Newspaper prints news on bottles of water
This is part of a series of articles that looks at innovative campaigns that have been successfully repeated throughout the years and still offer some inspiration for companies in the media & publishing sector.
In an increasingly digital world, brands need to use ever-more creative methods to reach consumers. Avid Springwise readers may have come across the branding company using live bacteria to advertise soap or free luggage-wrapping to advertise a luggage brand. In 2014 a Japanese branding agency found a way to encourage young people to read more print news. The campaign proved so successful that it was carried out again in recent years to educate young people on important causes.
Market research found that although Japanese millennials do not like purchasing newspapers, they do like to buy bottles of water. Branding agency Dentsu teamed up with Mainichi Newspapers to encourage millennials to connect with print media through their water-drinking habits. Dentsu devised the ‘news bottle’ – a bottle of water with daily news stories printed directly onto its label. The bottles also include an augmented reality component, which enables readers to access Mainichi newspapers online via their smartphones. To reduce costs, space on the bottles was also sold to advertisers.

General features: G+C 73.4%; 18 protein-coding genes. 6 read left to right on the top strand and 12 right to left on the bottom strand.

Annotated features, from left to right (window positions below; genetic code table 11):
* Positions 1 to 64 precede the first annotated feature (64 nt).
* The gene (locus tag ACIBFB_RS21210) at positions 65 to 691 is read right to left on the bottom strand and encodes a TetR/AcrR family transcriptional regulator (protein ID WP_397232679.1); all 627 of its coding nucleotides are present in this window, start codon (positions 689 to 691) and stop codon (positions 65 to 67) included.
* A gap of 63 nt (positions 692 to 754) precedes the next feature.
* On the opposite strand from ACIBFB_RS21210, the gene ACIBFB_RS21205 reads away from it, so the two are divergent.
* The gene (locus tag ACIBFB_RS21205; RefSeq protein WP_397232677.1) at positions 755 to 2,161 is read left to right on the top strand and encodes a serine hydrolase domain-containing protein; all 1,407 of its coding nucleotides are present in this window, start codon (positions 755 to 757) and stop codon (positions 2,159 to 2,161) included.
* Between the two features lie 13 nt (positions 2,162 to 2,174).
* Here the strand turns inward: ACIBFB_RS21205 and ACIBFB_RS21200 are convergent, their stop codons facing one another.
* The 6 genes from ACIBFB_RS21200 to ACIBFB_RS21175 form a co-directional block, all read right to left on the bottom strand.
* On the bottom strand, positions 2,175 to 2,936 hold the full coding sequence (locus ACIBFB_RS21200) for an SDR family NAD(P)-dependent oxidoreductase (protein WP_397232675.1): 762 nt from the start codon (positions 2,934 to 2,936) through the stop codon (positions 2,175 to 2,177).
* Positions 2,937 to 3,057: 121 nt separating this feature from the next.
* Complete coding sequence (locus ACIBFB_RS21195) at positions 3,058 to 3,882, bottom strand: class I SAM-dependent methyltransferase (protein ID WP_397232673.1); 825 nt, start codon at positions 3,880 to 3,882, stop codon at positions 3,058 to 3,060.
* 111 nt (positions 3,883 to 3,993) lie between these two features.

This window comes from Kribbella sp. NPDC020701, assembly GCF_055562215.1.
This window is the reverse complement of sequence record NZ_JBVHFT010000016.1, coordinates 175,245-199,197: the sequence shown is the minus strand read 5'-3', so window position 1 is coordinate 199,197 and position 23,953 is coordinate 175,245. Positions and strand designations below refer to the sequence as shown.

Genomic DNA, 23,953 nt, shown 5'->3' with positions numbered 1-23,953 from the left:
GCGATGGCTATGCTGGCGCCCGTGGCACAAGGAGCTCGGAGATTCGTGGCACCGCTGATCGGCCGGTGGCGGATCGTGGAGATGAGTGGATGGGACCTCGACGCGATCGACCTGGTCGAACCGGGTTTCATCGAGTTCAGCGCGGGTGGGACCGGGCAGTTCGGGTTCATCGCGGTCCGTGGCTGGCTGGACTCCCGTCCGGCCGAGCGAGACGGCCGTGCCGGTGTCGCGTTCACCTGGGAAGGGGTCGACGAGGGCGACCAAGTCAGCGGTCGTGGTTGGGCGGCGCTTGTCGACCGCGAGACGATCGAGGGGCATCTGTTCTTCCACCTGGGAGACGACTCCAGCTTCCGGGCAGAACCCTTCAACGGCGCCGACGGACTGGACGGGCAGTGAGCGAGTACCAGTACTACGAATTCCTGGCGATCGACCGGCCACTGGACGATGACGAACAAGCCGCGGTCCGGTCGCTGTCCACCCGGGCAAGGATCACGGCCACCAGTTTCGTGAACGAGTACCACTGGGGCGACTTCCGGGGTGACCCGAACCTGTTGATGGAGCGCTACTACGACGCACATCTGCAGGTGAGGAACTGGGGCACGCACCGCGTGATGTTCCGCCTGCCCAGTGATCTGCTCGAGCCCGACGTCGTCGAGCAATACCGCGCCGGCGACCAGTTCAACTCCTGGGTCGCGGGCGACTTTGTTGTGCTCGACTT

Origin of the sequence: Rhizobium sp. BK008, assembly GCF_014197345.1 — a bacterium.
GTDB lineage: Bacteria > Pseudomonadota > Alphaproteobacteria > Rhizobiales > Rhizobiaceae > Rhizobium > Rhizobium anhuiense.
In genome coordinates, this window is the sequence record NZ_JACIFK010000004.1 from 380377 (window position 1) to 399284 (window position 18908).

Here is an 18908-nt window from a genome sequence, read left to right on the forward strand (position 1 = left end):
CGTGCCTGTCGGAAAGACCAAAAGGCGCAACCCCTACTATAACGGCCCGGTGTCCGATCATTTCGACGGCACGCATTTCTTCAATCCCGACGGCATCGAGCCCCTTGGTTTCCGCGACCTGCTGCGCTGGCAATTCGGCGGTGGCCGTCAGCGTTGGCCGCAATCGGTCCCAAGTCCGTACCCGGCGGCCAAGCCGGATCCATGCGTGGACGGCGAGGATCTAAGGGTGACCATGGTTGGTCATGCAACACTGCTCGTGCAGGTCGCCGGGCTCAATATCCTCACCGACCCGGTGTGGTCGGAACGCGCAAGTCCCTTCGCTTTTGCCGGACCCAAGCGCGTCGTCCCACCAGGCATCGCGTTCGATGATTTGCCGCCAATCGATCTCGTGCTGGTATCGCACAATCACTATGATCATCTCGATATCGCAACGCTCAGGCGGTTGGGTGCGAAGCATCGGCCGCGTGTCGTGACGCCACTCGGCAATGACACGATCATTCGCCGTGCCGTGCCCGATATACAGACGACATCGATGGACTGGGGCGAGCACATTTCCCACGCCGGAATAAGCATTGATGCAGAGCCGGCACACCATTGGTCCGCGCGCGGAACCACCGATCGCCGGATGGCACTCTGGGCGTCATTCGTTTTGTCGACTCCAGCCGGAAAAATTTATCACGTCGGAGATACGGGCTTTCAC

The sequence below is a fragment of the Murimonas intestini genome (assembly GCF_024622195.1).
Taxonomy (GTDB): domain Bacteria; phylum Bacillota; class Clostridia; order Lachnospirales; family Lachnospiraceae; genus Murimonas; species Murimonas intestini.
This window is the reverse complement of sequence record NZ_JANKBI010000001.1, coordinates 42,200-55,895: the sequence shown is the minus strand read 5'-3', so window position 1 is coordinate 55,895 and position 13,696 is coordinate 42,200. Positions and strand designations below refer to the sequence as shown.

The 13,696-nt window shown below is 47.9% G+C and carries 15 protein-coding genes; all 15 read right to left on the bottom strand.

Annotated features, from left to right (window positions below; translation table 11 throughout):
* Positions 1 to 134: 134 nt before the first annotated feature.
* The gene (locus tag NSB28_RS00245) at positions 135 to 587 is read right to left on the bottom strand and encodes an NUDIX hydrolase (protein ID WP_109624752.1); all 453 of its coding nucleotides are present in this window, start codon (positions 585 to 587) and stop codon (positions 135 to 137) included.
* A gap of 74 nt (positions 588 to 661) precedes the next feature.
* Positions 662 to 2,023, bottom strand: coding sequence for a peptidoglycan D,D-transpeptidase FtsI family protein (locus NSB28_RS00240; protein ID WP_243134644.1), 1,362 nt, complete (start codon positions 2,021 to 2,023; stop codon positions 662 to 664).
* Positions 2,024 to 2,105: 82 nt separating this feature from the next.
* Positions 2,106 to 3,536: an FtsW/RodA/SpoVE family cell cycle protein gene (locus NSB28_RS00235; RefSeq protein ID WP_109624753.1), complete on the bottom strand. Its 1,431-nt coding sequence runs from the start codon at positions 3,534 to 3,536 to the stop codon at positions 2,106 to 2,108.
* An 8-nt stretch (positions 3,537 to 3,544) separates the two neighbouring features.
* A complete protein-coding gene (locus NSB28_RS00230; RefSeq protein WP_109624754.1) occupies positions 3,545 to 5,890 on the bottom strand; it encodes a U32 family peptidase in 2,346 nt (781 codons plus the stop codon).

During the month-long experiment, the news bottles proved very popular, with a large increase in sales over the regular water bottle. The success prompted Dentsu to release ‘donations bottles’ with information on charitable causes, such as environmental protection of Mount Fiji and assisting orphans with HIV in Cambodia. Consumers chose the bottle with the cause they wish to support, and proceedings from the sale go directly to the specific cause. For those who don’t want to go out of their way and pick up a printed publication, or devote time to sit down and read one, the bottles offer an opportunity to catch up on the news during the daily commute, or while relaxing with a drink of water. What other innovative ways might there be to encourage print news?
Spotted by Murray Orange, written by Springwise.
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